100-Plus-Year-Old Westinghouse Separator Still Threshin'

Antique Westinghouse Company threshing machine helps "keep the past alive"

| March 2004

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    The antique Westinghouse Company threshing machine.
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    Bob Honsberger, with pitchfork, operates the Westinghouse Co. grain separator.
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    A glimpse at the separator's inner workings.
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    Circa-1870s Westinghouse Company threshing machine in action.

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The tall tailings elevator tossed the straw into an ever-growing pile, while wheat slowly worked its way through the swaying separator’s sieve-filled belly and fell into bags below.

Like a threshing crew from days gone by, Bob Honsberger and his son, Russ, fed wheat into the 19th-century Westinghouse Company threshing machine as a crowd stood fascinated by a sight rarely seen in the 21st century outside of farm shows and museums.

“The world today is in too big a hurry to go nowhere and do nothing,” Bob says as he swings a pitchfork full of unthreshed wheat.

That’s why Bob and Russ wheel out the vintage separator each year to demonstrate how the rare and historical piece of farm equipment works.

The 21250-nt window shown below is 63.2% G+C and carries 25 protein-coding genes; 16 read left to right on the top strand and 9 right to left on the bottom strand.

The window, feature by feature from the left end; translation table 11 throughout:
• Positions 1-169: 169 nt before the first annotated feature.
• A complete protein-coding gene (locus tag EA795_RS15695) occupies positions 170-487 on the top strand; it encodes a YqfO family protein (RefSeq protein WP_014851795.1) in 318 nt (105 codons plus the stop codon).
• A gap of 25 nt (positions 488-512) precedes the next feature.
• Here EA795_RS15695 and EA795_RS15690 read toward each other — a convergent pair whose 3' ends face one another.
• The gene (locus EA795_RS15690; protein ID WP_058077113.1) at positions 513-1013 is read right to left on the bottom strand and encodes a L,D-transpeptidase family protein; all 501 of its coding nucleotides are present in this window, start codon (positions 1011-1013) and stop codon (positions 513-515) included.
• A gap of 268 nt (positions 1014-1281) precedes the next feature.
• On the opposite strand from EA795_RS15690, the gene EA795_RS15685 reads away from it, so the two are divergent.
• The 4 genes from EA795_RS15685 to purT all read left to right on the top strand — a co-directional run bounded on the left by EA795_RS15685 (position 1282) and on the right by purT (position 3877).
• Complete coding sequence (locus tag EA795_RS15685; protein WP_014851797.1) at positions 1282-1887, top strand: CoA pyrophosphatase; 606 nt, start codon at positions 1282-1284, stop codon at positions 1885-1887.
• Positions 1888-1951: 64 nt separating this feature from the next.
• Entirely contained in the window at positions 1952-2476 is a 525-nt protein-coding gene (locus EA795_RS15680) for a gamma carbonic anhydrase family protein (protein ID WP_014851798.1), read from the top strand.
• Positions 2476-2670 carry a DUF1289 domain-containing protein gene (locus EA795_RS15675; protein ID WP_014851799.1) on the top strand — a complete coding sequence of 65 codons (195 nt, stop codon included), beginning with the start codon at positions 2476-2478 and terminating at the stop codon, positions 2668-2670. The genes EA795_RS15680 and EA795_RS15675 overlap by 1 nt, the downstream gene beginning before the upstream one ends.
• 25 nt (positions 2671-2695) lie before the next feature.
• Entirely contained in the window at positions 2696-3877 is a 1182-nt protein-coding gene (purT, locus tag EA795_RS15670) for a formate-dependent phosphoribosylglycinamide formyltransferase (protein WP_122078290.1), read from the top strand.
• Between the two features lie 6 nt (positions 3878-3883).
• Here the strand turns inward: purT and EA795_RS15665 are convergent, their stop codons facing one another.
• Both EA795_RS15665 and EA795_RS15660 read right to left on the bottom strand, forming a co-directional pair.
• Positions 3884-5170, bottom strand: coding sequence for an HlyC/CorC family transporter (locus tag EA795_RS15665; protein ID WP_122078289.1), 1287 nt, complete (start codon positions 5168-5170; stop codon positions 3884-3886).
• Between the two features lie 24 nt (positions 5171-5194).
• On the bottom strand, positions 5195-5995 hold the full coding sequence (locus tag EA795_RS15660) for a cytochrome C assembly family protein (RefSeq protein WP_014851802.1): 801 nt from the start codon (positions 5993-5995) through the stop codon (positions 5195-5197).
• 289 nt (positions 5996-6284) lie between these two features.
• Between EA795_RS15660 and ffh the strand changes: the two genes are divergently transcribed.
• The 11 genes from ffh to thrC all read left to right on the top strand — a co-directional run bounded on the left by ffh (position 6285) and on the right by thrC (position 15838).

“It keeps the past alive,” Bob says.



Hidden treasure

Bob has owned the separator since he inherited it from friend and longtime farm equipment collector Barney Haas. Barney, who was well known in Ohio old-iron circles, died in 1999 and willed the machine to Bob. Yet, the separator might’ve never seen the light of day if not for a chance rainstorm, Bob says.

Back in 1970, Barney’s father, Ernie Haas, hid from the rain in an old barn near Clarion, Pa., Bob explains. Inside, Ernie discovered the separator sitting under a thick layer of dust. After the storm passed, Ernie located the machine’s owner and asked if he could buy it. If Ernie’s plan was to plant the separator in a museum, the farmer wouldn’t sell. But if he planned on putting it to good use, then they had an agreement. With a promise and a handshake, the deal was sealed, and the thresher again saw daylight.



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